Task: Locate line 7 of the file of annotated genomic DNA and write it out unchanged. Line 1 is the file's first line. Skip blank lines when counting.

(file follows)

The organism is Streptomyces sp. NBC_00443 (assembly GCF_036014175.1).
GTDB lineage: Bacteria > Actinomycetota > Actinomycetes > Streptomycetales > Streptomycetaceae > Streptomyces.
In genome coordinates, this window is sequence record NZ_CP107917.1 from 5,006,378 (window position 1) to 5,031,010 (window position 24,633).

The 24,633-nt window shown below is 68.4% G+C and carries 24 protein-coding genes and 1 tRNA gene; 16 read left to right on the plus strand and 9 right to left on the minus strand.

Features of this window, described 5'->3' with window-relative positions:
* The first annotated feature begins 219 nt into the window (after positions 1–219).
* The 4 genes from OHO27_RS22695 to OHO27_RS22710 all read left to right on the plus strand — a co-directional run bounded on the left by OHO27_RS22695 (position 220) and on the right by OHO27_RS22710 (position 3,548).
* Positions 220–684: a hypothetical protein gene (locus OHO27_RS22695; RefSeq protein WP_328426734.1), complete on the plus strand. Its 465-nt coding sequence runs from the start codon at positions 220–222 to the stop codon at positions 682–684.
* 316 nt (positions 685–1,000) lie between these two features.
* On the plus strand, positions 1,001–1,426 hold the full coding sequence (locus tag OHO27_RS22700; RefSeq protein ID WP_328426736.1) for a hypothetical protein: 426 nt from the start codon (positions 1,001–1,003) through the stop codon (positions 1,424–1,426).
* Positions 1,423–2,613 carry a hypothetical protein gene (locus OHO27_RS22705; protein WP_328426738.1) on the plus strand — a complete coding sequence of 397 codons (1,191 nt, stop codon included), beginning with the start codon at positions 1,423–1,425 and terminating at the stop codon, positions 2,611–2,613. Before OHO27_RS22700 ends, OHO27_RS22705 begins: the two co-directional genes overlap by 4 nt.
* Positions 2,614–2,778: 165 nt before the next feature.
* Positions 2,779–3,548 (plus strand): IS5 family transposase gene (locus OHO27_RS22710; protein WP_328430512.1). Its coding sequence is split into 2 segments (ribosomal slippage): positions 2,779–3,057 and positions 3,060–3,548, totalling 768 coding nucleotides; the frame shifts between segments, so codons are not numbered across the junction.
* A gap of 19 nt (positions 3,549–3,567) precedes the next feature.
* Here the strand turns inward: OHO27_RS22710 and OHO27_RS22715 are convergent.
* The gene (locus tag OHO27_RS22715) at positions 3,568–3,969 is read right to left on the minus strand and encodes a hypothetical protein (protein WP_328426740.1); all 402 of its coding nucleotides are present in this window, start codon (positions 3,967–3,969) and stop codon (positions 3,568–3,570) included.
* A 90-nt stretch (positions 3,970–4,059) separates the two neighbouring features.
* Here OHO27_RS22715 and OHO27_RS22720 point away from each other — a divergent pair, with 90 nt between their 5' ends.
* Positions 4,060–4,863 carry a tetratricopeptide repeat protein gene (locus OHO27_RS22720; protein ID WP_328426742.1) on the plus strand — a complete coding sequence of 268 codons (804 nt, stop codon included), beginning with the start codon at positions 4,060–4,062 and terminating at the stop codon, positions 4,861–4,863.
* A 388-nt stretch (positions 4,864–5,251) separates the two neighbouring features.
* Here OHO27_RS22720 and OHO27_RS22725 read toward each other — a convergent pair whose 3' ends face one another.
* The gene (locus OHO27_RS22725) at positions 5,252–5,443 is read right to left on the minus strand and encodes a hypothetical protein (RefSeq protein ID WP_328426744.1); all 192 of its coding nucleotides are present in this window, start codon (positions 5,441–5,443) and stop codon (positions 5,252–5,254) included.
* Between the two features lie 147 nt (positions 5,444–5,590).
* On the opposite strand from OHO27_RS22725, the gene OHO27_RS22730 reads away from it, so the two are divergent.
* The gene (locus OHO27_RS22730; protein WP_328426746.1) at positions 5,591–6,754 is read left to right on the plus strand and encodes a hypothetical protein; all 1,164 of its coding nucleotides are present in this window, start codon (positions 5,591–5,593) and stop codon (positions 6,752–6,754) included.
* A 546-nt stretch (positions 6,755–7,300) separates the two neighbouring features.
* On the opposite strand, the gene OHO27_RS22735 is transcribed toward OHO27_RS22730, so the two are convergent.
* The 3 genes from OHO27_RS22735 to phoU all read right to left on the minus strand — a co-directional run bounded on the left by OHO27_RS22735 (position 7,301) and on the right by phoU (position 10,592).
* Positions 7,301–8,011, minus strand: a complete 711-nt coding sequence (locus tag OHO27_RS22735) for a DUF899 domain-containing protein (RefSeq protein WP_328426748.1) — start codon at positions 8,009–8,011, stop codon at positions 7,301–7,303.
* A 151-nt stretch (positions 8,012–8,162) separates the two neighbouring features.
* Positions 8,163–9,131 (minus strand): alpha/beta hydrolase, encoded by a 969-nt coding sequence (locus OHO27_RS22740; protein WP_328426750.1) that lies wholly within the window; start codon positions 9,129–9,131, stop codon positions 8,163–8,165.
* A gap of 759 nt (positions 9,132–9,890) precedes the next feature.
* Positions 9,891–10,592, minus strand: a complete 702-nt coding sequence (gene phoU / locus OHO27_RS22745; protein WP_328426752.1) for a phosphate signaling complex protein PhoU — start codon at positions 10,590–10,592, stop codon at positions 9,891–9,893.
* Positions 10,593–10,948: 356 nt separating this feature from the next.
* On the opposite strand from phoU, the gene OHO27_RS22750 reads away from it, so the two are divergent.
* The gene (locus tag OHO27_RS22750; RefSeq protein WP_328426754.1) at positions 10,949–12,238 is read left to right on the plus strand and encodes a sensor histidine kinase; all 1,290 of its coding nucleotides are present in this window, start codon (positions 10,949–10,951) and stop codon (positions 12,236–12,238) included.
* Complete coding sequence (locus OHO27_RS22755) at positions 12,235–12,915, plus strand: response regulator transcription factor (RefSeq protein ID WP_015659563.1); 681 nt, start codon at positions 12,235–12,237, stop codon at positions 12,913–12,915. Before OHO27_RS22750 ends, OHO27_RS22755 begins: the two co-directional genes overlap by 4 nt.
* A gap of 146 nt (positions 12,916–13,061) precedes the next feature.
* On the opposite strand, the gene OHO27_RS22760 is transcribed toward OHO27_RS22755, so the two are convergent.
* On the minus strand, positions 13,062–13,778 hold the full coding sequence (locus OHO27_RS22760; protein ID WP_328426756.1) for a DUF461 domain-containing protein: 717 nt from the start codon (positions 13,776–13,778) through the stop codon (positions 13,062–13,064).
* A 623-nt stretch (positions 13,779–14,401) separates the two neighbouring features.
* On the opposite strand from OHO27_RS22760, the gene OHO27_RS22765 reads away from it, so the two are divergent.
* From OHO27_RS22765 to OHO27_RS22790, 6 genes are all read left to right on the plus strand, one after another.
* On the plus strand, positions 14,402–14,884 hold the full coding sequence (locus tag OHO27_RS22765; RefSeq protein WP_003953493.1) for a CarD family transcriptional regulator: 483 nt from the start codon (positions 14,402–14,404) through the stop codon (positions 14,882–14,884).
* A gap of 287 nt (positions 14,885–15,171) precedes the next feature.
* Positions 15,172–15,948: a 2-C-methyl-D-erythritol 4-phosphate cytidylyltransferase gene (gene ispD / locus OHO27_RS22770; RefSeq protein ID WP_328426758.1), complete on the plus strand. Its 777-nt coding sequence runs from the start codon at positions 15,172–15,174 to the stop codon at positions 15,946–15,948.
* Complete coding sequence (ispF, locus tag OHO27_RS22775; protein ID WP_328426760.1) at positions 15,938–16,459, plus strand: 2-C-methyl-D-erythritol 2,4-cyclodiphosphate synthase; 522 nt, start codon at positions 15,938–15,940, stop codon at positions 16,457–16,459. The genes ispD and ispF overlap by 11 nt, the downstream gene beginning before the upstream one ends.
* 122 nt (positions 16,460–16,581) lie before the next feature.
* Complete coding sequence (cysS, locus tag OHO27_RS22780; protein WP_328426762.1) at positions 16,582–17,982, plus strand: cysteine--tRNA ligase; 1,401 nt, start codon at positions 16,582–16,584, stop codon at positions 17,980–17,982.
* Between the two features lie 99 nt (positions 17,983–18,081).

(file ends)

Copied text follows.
* The 4 genes from OHO27_RS22695 to OHO27_RS22710 all read left to right on the plus strand — a co-directional run bounded on the left by OHO27_RS22695 (position 220) and on the right by OHO27_RS22710 (position 3,548).